Israeli fossil finds reveal a new hominid group, Nesher Ramla Homo
A previously unknown Stone Age population further complicates the human family tree
Excavations in an Israeli sinkhole have unveiled a previously unknown Stone Age hominid group that contributed to the evolution of the human genus, Homo. Inhabitants of a site called Nesher Ramla, who lived about 140,000 to 120,000 years ago, join Neandertals and Denisovans as a third Eurasian Homo population that culturally mingled with and possibly interbred with ancient Homo sapiens, researchers say.
Hominid fossils previously excavated at three Israeli caves, which date to as early as around 420,000 years ago, probably also belong to the ancient population represented by the Nesher Ramla finds, says an international team led by paleoanthropologist Israel Hershkovitz.
The researchers don’t assign a species name to what they call Nesher Ramla Homo. Genetic and cultural mixing of Eurasian Homo groups during the Middle Pleistocene period — which ran from about 789,000 to 130,000 years ago — occurred too frequently to enable the evolution of a distinct species in this case, the team says.
Two studies in the June 25 Science, one led by Hershkovitz, of Tel Aviv University, and the other led by archaeologist Yossi Zaidner of the Hebrew University of Jerusalem, describe the new finds.
The fossils further complicate the human family tree, which has grown more complex in recent years with additions such as H. naledi from South Africa and the proposed H. luzonensis from the Philippines (SN: 9/10/15; SN: 4/10/19).
“Nesher Ramla Homo was one of the last survivors of an ancient group of [hominids] that contributed to the evolution of European Neandertals and East Asian Homo populations,” Hershkovitz says.
Work at Nesher Ramla uncovered five pieces of a braincase and a nearly complete lower jaw containing a molar tooth. These fossils in some ways resemble Neandertals and in others recall certain fossils often classified as Homo heidelbergensis, a pre-Neandertal species thought to have occupied parts of Africa, Europe and possibly East Asia starting around 700,000 years ago (SN: 5/15/19).
In the fossil-bearing sediment, Hershkovitz’s team excavated roughly 6,000 stone artifacts and several thousand bones of gazelles, horses, tortoises and other animals. Some of those bones contained stone-tool marks made during meat removal.
Combinations of traits on some Chinese Homo fossils, including a child’s jaw dating to possibly more than 200,000 years ago, resemble the look of the new Israeli fossils, Hershkovitz says (SN: 1/16/19). Ancient Homo groups with roots at Nesher Ramla may have reached East Asia and perhaps mated with some groups already living there, he speculates.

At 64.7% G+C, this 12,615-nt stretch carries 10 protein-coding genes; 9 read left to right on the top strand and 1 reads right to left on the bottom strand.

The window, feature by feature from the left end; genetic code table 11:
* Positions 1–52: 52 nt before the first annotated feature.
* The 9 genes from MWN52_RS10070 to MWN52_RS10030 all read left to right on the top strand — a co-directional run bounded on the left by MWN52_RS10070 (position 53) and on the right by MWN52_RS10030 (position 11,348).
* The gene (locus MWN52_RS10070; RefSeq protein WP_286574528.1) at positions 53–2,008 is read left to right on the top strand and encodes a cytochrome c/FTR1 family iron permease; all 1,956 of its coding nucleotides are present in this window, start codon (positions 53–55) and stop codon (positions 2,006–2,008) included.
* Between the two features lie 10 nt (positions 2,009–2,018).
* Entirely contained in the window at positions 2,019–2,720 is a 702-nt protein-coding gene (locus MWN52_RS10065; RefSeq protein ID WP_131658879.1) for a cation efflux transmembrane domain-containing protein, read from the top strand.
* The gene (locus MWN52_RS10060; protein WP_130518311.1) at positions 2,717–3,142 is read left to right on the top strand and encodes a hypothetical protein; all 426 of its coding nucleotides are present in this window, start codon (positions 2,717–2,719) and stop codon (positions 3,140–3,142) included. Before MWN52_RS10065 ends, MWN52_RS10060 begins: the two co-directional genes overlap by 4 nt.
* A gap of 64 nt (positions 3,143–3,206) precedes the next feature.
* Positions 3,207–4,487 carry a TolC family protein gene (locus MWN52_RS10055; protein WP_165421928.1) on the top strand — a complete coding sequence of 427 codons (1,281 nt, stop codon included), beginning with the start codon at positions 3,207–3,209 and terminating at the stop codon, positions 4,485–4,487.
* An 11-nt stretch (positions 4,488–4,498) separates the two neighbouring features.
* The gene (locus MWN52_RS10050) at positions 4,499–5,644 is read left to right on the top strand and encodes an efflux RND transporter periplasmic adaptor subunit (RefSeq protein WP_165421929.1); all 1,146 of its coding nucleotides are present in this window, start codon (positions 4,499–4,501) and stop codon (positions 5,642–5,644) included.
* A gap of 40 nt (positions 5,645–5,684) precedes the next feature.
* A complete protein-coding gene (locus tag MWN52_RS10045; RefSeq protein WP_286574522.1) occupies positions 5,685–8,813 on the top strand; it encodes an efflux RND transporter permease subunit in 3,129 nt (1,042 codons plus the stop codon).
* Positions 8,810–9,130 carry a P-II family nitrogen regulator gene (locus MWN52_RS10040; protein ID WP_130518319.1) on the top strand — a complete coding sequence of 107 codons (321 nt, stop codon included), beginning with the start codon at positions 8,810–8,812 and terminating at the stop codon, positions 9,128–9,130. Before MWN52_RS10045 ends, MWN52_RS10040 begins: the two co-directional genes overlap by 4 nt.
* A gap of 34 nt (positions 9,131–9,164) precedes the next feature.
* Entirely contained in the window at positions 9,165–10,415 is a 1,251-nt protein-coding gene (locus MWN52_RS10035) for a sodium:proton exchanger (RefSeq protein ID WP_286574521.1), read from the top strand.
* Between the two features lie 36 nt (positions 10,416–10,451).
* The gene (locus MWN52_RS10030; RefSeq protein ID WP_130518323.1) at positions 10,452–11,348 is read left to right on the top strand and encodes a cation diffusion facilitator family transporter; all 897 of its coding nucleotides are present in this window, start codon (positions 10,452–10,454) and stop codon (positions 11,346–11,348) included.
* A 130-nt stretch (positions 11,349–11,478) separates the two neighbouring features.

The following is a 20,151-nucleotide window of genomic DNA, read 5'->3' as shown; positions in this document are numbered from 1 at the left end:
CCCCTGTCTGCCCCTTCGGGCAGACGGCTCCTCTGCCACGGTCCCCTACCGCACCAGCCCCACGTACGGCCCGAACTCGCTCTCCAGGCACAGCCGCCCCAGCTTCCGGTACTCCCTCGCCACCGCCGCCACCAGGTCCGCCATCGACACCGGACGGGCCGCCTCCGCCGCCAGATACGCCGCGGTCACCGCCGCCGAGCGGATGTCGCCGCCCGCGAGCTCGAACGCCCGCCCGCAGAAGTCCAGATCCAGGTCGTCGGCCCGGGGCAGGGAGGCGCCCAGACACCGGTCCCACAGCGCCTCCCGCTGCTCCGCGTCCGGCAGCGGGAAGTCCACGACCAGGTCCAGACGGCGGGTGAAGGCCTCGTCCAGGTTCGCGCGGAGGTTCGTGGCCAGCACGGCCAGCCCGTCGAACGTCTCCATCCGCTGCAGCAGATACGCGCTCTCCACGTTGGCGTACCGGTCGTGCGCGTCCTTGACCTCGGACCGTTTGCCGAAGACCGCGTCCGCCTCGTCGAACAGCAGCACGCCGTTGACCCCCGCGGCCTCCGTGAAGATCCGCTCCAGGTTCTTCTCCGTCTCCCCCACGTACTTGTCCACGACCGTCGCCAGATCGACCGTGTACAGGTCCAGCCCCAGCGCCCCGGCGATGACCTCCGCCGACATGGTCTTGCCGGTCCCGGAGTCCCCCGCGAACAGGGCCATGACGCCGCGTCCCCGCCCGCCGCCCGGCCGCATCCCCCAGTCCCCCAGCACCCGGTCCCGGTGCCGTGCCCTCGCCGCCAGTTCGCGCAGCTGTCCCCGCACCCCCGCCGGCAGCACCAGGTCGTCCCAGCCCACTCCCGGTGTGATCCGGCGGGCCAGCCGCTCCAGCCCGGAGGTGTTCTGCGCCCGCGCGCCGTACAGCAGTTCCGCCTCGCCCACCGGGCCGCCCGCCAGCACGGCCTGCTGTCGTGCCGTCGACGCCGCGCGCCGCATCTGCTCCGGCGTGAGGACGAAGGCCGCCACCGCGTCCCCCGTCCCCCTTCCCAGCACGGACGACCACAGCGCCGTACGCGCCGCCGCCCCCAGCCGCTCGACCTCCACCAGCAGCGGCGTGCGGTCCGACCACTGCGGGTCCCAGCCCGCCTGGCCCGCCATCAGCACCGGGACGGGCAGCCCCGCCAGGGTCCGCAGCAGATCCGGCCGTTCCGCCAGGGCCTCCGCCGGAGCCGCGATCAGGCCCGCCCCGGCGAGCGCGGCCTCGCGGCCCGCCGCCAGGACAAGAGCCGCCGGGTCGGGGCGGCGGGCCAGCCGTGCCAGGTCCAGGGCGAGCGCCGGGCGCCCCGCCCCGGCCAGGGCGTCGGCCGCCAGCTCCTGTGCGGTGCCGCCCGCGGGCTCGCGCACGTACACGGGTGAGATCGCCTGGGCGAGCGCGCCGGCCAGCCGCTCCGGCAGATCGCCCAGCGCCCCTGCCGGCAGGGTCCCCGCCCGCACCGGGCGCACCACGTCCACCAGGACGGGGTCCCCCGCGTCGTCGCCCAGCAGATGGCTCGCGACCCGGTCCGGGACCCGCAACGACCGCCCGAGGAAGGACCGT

But Nesher Ramla Homo didn’t have to go as far as East Asia to interact with other hominid groups. Stone tools found with Nesher Ramla Homo fossils match implements of comparable age made from prepared chunks of rock by nearby H. sapiens (SN: 1/25/18). Nesher Ramla Homo and H. sapiens must have exchanged stone-tool making knowledge, and possibly interbred, Hershkovitz says. Attempts to extract DNA from the Nesher Ramla fossils, which would reveal whether interbreeding took place, have failed.
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It’s intriguing that stone tools usually associated with H. sapiens were found with such distinctive-looking fossils, says paleoanthropologist John Hawks of the University of Wisconsin–Madison, who did not participate in the new research. “That’s not a smoking gun proving there were close interactions between Nesher Ramla Homo and Homo sapiens, but it’s very suggestive.”
Evidence from Nesher Ramla fits a scenario in which the Homo genus evolved as closely related Middle Pleistocene populations and species, including Neandertals, Denisovans and H. sapiens. Groups based in livable southern regions moved into much of Europe and Asia during relatively warm, wet stretches, writes paleoanthropologist Marta Mirazón Lahr of the University of Cambridge in a commentary published with the new studies. These ancient groups interbred, became fragmented, died out or recombined with other Homo groups along the way, producing a variety of skeletal looks seen in European and East Asian Homo fossils, Lahr suggests.